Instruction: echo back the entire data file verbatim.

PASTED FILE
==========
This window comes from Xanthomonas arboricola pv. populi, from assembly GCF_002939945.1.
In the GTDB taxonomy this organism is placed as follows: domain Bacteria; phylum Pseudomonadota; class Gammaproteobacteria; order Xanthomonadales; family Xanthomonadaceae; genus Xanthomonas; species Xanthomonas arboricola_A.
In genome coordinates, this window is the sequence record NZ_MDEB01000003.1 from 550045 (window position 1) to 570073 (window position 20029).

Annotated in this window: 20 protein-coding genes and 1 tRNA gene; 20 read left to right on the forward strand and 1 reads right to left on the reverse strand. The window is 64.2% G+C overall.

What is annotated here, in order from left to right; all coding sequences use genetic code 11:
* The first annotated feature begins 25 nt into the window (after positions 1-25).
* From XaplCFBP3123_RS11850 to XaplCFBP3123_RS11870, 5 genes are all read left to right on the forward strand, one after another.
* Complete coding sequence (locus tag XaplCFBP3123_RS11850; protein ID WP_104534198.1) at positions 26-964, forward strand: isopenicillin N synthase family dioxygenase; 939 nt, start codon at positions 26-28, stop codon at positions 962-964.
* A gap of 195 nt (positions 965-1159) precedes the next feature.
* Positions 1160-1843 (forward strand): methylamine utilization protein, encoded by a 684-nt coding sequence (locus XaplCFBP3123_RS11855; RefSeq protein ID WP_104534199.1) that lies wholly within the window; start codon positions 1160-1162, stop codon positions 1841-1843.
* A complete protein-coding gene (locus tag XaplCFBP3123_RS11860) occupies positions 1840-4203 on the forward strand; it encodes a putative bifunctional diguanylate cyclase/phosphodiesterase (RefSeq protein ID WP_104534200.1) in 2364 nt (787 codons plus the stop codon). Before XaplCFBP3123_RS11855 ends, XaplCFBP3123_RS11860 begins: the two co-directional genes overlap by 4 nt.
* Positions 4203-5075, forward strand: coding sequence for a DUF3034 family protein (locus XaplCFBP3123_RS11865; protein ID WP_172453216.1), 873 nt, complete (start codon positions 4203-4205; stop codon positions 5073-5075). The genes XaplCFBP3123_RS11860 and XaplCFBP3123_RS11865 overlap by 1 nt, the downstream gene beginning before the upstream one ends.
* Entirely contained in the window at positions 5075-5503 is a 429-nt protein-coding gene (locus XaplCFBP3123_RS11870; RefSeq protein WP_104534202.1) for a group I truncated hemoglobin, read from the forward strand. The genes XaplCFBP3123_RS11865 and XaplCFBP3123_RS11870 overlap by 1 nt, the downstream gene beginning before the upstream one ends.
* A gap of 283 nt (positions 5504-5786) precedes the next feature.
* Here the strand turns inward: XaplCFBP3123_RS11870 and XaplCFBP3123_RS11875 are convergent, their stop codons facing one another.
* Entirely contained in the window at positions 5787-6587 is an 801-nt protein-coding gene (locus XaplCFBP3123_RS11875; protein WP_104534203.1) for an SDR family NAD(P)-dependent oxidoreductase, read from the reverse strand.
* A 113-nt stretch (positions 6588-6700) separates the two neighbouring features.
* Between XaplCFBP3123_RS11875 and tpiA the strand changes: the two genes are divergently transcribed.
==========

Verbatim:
This window comes from Xanthomonas arboricola pv. populi, from assembly GCF_002939945.1.
In the GTDB taxonomy this organism is placed as follows: domain Bacteria; phylum Pseudomonadota; class Gammaproteobacteria; order Xanthomonadales; family Xanthomonadaceae; genus Xanthomonas; species Xanthomonas arboricola_A.
In genome coordinates, this window is the sequence record NZ_MDEB01000003.1 from 550045 (window position 1) to 570073 (window position 20029).

Annotated in this window: 20 protein-coding genes and 1 tRNA gene; 20 read left to right on the forward strand and 1 reads right to left on the reverse strand. The window is 64.2% G+C overall.

What is annotated here, in order from left to right; all coding sequences use genetic code 11:
* The first annotated feature begins 25 nt into the window (after positions 1-25).
* From XaplCFBP3123_RS11850 to XaplCFBP3123_RS11870, 5 genes are all read left to right on the forward strand, one after another.
* Complete coding sequence (locus tag XaplCFBP3123_RS11850; protein ID WP_104534198.1) at positions 26-964, forward strand: isopenicillin N synthase family dioxygenase; 939 nt, start codon at positions 26-28, stop codon at positions 962-964.
* A gap of 195 nt (positions 965-1159) precedes the next feature.
* Positions 1160-1843 (forward strand): methylamine utilization protein, encoded by a 684-nt coding sequence (locus XaplCFBP3123_RS11855; RefSeq protein ID WP_104534199.1) that lies wholly within the window; start codon positions 1160-1162, stop codon positions 1841-1843.
* A complete protein-coding gene (locus tag XaplCFBP3123_RS11860) occupies positions 1840-4203 on the forward strand; it encodes a putative bifunctional diguanylate cyclase/phosphodiesterase (RefSeq protein ID WP_104534200.1) in 2364 nt (787 codons plus the stop codon). Before XaplCFBP3123_RS11855 ends, XaplCFBP3123_RS11860 begins: the two co-directional genes overlap by 4 nt.
* Positions 4203-5075, forward strand: coding sequence for a DUF3034 family protein (locus XaplCFBP3123_RS11865; protein ID WP_172453216.1), 873 nt, complete (start codon positions 4203-4205; stop codon positions 5073-5075). The genes XaplCFBP3123_RS11860 and XaplCFBP3123_RS11865 overlap by 1 nt, the downstream gene beginning before the upstream one ends.
* Entirely contained in the window at positions 5075-5503 is a 429-nt protein-coding gene (locus XaplCFBP3123_RS11870; RefSeq protein WP_104534202.1) for a group I truncated hemoglobin, read from the forward strand. The genes XaplCFBP3123_RS11865 and XaplCFBP3123_RS11870 overlap by 1 nt, the downstream gene beginning before the upstream one ends.
* A gap of 283 nt (positions 5504-5786) precedes the next feature.
* Here the strand turns inward: XaplCFBP3123_RS11870 and XaplCFBP3123_RS11875 are convergent, their stop codons facing one another.
* Entirely contained in the window at positions 5787-6587 is an 801-nt protein-coding gene (locus XaplCFBP3123_RS11875; protein WP_104534203.1) for an SDR family NAD(P)-dependent oxidoreductase, read from the reverse strand.
* A 113-nt stretch (positions 6588-6700) separates the two neighbouring features.
* Between XaplCFBP3123_RS11875 and tpiA the strand changes: the two genes are divergently transcribed.